I'm going to guess that it affects you too. I know it certainly affects me. Wouldn't it be awesome if we could be our own best cheerleaders, encouragers, and motivators, rather than our biggest critics and demoralizers? Imagine how many creative risks we might take, how many new things we might explore, how much more good we might do in the world?

The first step to solving any problem is understanding it, so let's tune in to Self Talk Radio KERRY, a station that is playing continually in the background of my consciousness, usually without my awareness, and see what's playing.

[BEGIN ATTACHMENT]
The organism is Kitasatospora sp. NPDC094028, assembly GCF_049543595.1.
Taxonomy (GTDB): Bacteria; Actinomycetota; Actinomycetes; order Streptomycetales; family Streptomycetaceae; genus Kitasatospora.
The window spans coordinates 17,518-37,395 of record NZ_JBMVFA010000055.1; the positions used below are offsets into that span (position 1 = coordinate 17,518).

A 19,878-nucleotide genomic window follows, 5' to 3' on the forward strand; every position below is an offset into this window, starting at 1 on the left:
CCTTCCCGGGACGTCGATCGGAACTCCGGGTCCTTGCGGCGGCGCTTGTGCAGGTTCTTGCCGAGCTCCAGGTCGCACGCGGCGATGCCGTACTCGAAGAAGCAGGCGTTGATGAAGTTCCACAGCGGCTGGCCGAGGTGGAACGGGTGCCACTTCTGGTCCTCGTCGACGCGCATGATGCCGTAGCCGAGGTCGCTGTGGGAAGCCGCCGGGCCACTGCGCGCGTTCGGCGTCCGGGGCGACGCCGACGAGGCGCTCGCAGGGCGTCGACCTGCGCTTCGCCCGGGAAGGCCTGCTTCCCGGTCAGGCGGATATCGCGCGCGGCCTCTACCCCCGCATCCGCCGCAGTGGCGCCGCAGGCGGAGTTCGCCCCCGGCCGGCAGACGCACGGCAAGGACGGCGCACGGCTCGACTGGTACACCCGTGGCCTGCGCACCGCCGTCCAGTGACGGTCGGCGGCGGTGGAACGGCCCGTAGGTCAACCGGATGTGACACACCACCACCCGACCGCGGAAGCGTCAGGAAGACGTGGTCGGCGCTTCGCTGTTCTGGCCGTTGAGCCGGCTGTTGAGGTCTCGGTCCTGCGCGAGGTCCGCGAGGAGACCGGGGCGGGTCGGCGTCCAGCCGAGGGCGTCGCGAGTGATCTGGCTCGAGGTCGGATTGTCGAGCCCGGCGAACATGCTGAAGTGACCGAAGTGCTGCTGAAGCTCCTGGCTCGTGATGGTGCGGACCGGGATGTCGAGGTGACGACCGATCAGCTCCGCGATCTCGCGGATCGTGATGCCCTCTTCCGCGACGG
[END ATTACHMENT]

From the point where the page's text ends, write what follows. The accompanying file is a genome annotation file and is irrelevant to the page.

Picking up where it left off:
(NOTE: When I wrote the first draft of this I included stuff other people have said and kinda made stuff up. This is the honest transcript, because I want you to know that whatever is going on in YOUR head, you are not alone.)

What makes you think you can pull this self employed thing off? You'll be crawling back to the day job before a year is up.
Getting a little big for our britches, aren't we?
Maybe you used to be able to write, but you certainly can't write now. Nobody is going to read this shit.
I don't know what you were thinking to start this podcasting project, because you know you'll just get bored and drop it and nobody will ever listen anyway. All full of ideas, but you never finish anything.
You know you're going to fail, so why bother to start...

Yikes. Okay. That was helpful.... NOT.

Know this. If your private self talk station sounds anything like this, you are not alone. Pretty much everybody I know deals with this type of self criticism on a regular basis.